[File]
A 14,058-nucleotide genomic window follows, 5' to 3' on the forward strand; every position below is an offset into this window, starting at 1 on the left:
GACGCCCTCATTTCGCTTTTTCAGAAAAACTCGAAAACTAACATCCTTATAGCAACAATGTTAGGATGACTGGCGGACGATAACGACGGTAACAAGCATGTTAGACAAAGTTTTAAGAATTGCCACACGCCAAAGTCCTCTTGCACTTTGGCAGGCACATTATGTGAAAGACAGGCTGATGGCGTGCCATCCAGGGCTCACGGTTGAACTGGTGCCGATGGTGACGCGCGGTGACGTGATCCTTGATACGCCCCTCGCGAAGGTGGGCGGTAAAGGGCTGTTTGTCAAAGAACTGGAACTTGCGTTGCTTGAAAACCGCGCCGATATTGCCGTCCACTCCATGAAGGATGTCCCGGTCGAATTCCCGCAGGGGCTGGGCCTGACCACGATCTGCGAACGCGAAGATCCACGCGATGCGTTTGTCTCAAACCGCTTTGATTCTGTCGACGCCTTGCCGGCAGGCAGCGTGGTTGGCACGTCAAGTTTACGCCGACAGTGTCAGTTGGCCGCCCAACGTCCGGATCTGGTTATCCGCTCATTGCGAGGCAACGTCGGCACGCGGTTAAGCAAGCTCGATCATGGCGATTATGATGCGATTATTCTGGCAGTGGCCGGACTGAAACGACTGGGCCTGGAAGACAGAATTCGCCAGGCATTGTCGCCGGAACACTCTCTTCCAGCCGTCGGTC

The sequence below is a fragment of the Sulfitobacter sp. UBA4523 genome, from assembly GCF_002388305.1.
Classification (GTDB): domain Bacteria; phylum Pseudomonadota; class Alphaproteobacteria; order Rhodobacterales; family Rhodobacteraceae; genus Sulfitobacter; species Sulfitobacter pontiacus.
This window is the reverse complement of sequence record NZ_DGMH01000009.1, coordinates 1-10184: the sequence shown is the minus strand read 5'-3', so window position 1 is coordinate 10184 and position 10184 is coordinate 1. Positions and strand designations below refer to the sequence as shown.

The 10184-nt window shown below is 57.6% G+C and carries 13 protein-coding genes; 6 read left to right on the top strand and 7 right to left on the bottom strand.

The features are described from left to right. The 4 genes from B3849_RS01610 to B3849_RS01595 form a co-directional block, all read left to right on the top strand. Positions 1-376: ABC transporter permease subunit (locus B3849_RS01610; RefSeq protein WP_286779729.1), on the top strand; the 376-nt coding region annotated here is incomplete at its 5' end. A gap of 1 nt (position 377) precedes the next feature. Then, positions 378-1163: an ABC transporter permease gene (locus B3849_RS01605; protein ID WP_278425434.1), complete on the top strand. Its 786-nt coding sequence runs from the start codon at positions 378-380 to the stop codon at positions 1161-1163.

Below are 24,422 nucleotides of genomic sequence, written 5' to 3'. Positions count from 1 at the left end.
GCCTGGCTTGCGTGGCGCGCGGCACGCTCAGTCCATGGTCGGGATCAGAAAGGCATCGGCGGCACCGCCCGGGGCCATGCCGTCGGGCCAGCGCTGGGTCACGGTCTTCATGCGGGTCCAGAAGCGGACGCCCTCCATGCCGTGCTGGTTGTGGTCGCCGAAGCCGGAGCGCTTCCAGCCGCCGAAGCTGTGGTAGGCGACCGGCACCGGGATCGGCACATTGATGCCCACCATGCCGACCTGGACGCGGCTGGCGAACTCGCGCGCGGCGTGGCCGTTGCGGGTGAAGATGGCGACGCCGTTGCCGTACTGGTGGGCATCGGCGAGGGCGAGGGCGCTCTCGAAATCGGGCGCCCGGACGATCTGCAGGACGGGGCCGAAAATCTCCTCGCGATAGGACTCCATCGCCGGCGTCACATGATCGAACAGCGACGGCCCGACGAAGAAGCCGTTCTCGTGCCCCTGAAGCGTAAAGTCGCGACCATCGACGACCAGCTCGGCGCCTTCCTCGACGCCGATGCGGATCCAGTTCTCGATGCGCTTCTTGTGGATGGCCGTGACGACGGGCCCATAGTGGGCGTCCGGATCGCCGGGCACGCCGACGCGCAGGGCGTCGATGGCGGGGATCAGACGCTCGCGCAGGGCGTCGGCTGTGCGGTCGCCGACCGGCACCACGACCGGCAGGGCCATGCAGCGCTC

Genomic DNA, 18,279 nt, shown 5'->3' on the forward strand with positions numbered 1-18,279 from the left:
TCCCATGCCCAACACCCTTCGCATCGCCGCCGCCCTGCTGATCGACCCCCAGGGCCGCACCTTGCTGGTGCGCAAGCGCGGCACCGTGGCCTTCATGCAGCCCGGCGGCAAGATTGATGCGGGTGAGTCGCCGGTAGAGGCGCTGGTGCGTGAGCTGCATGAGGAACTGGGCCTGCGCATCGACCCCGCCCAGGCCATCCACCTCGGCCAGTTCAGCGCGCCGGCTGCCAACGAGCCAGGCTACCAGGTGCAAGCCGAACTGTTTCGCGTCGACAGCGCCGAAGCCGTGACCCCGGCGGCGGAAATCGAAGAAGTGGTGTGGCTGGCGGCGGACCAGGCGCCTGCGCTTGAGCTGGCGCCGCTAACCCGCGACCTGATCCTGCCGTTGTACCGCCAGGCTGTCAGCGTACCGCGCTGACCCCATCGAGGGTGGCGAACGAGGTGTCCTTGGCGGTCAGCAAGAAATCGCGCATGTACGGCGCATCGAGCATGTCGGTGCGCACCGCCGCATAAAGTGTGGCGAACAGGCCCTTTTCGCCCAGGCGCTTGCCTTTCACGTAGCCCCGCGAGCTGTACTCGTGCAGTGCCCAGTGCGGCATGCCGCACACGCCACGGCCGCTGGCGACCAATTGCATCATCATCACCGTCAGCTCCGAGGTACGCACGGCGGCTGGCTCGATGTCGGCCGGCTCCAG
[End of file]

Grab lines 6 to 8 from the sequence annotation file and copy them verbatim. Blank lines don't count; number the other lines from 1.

The 10184-nt window shown below is 57.6% G+C and carries 13 protein-coding genes; 6 read left to right on the top strand and 7 right to left on the bottom strand.

The features are described from left to right. The 4 genes from B3849_RS01610 to B3849_RS01595 form a co-directional block, all read left to right on the top strand. Positions 1-376: ABC transporter permease subunit (locus B3849_RS01610; RefSeq protein WP_286779729.1), on the top strand; the 376-nt coding region annotated here is incomplete at its 5' end. A gap of 1 nt (position 377) precedes the next feature. Then, positions 378-1163: an ABC transporter permease gene (locus B3849_RS01605; protein ID WP_278425434.1), complete on the top strand. Its 786-nt coding sequence runs from the start codon at positions 378-380 to the stop codon at positions 1161-1163.

Below are 24,422 nucleotides of genomic sequence, written 5' to 3'. Positions count from 1 at the left end.